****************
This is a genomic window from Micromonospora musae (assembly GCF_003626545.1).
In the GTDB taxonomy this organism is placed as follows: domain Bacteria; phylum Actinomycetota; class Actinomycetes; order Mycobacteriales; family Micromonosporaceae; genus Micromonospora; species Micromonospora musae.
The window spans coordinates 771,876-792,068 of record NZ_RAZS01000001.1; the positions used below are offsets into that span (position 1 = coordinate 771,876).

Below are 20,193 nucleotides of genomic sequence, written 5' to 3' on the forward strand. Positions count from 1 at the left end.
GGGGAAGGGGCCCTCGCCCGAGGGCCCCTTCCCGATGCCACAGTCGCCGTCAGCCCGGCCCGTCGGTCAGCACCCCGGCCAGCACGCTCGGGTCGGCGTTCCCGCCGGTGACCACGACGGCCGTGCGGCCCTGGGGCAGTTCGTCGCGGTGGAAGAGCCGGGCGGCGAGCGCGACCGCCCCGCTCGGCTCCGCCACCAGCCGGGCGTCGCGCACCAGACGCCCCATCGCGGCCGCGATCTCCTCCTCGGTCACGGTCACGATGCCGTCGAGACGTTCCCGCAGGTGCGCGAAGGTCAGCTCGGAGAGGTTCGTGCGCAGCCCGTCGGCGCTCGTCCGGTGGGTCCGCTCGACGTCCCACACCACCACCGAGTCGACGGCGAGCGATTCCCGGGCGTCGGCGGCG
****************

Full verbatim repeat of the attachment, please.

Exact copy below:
This is a genomic window from Micromonospora musae (assembly GCF_003626545.1).
In the GTDB taxonomy this organism is placed as follows: domain Bacteria; phylum Actinomycetota; class Actinomycetes; order Mycobacteriales; family Micromonosporaceae; genus Micromonospora; species Micromonospora musae.
The window spans coordinates 771,876-792,068 of record NZ_RAZS01000001.1; the positions used below are offsets into that span (position 1 = coordinate 771,876).

Below are 20,193 nucleotides of genomic sequence, written 5' to 3' on the forward strand. Positions count from 1 at the left end.
GGGGAAGGGGCCCTCGCCCGAGGGCCCCTTCCCGATGCCACAGTCGCCGTCAGCCCGGCCCGTCGGTCAGCACCCCGGCCAGCACGCTCGGGTCGGCGTTCCCGCCGGTGACCACGACGGCCGTGCGGCCCTGGGGCAGTTCGTCGCGGTGGAAGAGCCGGGCGGCGAGCGCGACCGCCCCGCTCGGCTCCGCCACCAGCCGGGCGTCGCGCACCAGACGCCCCATCGCGGCCGCGATCTCCTCCTCGGTCACGGTCACGATGCCGTCGAGACGTTCCCGCAGGTGCGCGAAGGTCAGCTCGGAGAGGTTCGTGCGCAGCCCGTCGGCGCTCGTCCGGTGGGTCCGCTCGACGTCCCACACCACCACCGAGTCGACGGCGAGCGATTCCCGGGCGTCGGCGGCG